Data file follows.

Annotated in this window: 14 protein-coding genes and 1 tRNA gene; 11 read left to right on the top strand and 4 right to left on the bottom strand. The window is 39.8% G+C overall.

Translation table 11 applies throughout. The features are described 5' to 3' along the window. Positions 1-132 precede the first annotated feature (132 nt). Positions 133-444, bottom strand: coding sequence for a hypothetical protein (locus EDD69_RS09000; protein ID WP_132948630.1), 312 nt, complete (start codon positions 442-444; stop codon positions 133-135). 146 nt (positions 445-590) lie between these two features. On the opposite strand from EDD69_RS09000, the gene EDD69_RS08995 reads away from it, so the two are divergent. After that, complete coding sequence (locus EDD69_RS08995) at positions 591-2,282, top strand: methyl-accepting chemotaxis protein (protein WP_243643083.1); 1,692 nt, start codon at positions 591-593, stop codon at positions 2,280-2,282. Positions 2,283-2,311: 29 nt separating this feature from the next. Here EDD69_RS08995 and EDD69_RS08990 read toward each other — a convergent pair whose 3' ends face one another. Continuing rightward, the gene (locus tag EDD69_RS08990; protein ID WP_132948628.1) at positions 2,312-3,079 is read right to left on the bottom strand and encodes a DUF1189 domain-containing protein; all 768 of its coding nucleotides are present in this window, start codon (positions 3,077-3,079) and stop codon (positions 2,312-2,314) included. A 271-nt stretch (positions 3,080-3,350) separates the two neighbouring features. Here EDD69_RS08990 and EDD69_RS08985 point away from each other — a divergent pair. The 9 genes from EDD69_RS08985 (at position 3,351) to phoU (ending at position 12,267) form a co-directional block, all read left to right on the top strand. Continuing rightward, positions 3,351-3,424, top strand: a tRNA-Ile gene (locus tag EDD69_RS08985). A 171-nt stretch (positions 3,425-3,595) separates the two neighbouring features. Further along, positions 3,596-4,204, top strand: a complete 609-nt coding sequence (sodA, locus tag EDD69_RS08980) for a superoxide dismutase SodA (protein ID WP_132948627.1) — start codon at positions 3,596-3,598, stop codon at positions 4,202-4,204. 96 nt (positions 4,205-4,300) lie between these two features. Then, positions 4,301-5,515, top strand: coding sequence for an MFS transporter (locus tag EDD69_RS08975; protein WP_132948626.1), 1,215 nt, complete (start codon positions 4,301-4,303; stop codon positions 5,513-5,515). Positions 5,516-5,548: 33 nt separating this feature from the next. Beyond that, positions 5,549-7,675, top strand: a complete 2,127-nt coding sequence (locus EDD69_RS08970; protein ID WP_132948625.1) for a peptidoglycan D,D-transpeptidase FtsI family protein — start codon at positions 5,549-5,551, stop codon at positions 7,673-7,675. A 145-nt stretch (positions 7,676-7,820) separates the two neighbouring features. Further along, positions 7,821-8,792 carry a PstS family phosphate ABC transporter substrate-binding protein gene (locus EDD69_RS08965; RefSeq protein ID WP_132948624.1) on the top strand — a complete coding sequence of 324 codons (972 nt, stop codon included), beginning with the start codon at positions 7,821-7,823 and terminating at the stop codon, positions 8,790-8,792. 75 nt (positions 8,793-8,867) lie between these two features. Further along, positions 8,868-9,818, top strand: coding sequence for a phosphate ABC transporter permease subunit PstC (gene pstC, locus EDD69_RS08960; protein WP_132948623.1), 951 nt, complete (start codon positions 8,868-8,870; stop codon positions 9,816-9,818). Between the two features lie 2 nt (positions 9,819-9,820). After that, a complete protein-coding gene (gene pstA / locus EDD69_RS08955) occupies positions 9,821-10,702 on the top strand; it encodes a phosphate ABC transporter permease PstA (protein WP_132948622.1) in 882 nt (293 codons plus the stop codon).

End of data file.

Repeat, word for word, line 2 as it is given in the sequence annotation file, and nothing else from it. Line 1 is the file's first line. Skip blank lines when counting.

Translation table 11 applies throughout. The features are described 5' to 3' along the window. Positions 1-132 precede the first annotated feature (132 nt). Positions 133-444, bottom strand: coding sequence for a hypothetical protein (locus EDD69_RS09000; protein ID WP_132948630.1), 312 nt, complete (start codon positions 442-444; stop codon positions 133-135). 146 nt (positions 445-590) lie between these two features. On the opposite strand from EDD69_RS09000, the gene EDD69_RS08995 reads away from it, so the two are divergent. After that, complete coding sequence (locus EDD69_RS08995) at positions 591-2,282, top strand: methyl-accepting chemotaxis protein (protein WP_243643083.1); 1,692 nt, start codon at positions 591-593, stop codon at positions 2,280-2,282. Positions 2,283-2,311: 29 nt separating this feature from the next. Here EDD69_RS08995 and EDD69_RS08990 read toward each other — a convergent pair whose 3' ends face one another. Continuing rightward, the gene (locus tag EDD69_RS08990; protein ID WP_132948628.1) at positions 2,312-3,079 is read right to left on the bottom strand and encodes a DUF1189 domain-containing protein; all 768 of its coding nucleotides are present in this window, start codon (positions 3,077-3,079) and stop codon (positions 2,312-2,314) included. A 271-nt stretch (positions 3,080-3,350) separates the two neighbouring features. Here EDD69_RS08990 and EDD69_RS08985 point away from each other — a divergent pair. The 9 genes from EDD69_RS08985 (at position 3,351) to phoU (ending at position 12,267) form a co-directional block, all read left to right on the top strand. Continuing rightward, positions 3,351-3,424, top strand: a tRNA-Ile gene (locus tag EDD69_RS08985). A 171-nt stretch (positions 3,425-3,595) separates the two neighbouring features. Further along, positions 3,596-4,204, top strand: a complete 609-nt coding sequence (sodA, locus tag EDD69_RS08980) for a superoxide dismutase SodA (protein ID WP_132948627.1) — start codon at positions 3,596-3,598, stop codon at positions 4,202-4,204. 96 nt (positions 4,205-4,300) lie between these two features. Then, positions 4,301-5,515, top strand: coding sequence for an MFS transporter (locus tag EDD69_RS08975; protein WP_132948626.1), 1,215 nt, complete (start codon positions 4,301-4,303; stop codon positions 5,513-5,515). Positions 5,516-5,548: 33 nt separating this feature from the next. Beyond that, positions 5,549-7,675, top strand: a complete 2,127-nt coding sequence (locus EDD69_RS08970; protein ID WP_132948625.1) for a peptidoglycan D,D-transpeptidase FtsI family protein — start codon at positions 5,549-5,551, stop codon at positions 7,673-7,675. A 145-nt stretch (positions 7,676-7,820) separates the two neighbouring features. Further along, positions 7,821-8,792 carry a PstS family phosphate ABC transporter substrate-binding protein gene (locus EDD69_RS08965; RefSeq protein ID WP_132948624.1) on the top strand — a complete coding sequence of 324 codons (972 nt, stop codon included), beginning with the start codon at positions 7,821-7,823 and terminating at the stop codon, positions 8,790-8,792. 75 nt (positions 8,793-8,867) lie between these two features. Further along, positions 8,868-9,818, top strand: coding sequence for a phosphate ABC transporter permease subunit PstC (gene pstC, locus EDD69_RS08960; protein WP_132948623.1), 951 nt, complete (start codon positions 8,868-8,870; stop codon positions 9,816-9,818). Between the two features lie 2 nt (positions 9,819-9,820). After that, a complete protein-coding gene (gene pstA / locus EDD69_RS08955) occupies positions 9,821-10,702 on the top strand; it encodes a phosphate ABC transporter permease PstA (protein WP_132948622.1) in 882 nt (293 codons plus the stop codon).